Tuesday, September 23, 2014

South Korea/España: Madrid Urges Seoul to Remove Trade Barriers to Prompt Exports

According to EFESpain’s Secretary of State for Trade, Jaime García-Legaz, on Monday (September 22) urged the South Korean government to remove trade restrictions so that Spain can continue increasing its exports, as he urged companies to make deeper inroads into Asia’s fourth economy.

García-Legaz evaluated as “very positive” the outcome of the fourth Mixed Committee of Economy, Science and Technology held Monday, a biennial meeting to resolve outstanding issues.

“We have asked Seoul for an effort to speed up export procedures,” especially for fruit, pork and beef, he said in an interview with EFE in Seoul.

García-Legaz regretted that, while South Korea and the European Union (EU) have a Free Trade Agreement (FTA) treaty, the current South Korean legislation “hinders exports” with “lengthy, time-consuming and expensive” procedures.

According to García-Legaz, “It is important that our companies focus more on Korea and come here more and make a greater effort to enter,” as the market offers “a lot of room for growth in textiles, fashion or consumer and industrial goods.

In the first half of 2014, Spain increased its year-on-year exports to South Korea by 85.5% by boosting sales of gas, automobiles, pork, shoes and wine, thus generating the first trade surplus since data started being collected two decades ago.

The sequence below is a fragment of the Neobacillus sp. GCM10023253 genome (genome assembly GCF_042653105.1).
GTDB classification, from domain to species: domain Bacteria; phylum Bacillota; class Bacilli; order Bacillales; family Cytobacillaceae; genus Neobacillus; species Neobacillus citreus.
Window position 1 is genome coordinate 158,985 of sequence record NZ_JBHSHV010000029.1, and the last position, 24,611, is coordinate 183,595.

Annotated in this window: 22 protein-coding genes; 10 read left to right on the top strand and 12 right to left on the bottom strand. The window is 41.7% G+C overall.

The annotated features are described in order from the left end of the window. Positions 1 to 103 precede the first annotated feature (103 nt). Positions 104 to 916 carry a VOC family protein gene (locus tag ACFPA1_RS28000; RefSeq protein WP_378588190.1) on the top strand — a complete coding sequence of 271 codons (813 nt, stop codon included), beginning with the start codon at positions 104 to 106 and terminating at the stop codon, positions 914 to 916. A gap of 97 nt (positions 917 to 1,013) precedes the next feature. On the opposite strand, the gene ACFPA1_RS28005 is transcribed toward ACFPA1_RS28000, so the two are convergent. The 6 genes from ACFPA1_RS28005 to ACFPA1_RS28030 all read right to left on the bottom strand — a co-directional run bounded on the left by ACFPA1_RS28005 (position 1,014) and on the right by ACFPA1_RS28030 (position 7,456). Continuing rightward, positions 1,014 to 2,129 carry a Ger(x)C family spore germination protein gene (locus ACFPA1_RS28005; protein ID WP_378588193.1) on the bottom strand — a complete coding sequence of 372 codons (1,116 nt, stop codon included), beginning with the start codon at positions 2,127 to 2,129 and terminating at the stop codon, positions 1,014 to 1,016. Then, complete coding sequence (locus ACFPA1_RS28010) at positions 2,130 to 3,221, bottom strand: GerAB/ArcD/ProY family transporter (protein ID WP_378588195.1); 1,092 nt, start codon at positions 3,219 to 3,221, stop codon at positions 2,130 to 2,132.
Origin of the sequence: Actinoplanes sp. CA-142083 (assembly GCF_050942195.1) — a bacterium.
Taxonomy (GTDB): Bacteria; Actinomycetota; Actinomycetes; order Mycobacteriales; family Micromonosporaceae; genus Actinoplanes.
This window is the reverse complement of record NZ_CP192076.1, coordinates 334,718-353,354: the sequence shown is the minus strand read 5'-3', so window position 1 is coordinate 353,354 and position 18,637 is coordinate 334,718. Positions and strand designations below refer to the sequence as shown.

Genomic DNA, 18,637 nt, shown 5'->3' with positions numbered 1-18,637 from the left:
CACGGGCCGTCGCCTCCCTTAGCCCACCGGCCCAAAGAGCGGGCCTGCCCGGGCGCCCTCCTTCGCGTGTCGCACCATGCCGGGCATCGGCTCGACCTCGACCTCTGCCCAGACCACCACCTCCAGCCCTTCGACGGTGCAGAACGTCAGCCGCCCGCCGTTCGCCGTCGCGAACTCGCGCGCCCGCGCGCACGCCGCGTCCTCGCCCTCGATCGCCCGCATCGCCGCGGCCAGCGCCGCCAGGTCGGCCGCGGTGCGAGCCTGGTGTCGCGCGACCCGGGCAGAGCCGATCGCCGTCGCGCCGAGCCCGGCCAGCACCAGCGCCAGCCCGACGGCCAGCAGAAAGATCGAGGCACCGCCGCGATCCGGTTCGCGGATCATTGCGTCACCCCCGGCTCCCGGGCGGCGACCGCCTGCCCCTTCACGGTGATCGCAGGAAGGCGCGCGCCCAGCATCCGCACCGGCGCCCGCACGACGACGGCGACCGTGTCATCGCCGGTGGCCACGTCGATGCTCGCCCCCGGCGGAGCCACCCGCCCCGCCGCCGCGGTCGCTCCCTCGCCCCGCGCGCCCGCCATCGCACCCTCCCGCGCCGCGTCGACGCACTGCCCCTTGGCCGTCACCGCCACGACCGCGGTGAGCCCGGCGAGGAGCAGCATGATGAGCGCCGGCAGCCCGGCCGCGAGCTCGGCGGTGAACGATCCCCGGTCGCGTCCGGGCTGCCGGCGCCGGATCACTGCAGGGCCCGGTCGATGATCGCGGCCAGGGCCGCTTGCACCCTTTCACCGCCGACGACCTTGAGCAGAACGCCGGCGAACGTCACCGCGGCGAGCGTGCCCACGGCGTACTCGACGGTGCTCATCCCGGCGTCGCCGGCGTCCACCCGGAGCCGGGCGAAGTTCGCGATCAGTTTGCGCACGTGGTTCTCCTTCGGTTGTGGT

Representatives from Spanish companies such as Acciona, Codorniu, Abeinsa (Abengoa) or BBVA, who work in South Korea, along with others from ten other Spanish companies in Japan held a meeting Monday with the Secretary of State and raised their concerns to him.

COMMENT: Most of those in attendance agreed that trade and investment conditions in South Korea are “very difficult” due to tough competition from large Japanese multinationals and restrictions imposed by the government on foreign businesses to benefit local firms.

García-Legaz acknowledged the Spanish government’s difficulty in overcoming these obstacles and said that “it would be beneficial for everyone” that Seoul “understand that it must improve the business environment” to facilitate foreign investment.

García-Legaz leaves Monday for China, where the President of the Spanish Government, Mariano Rajoy, is expected to arrive Wednesday on a distinctly economic official visit.

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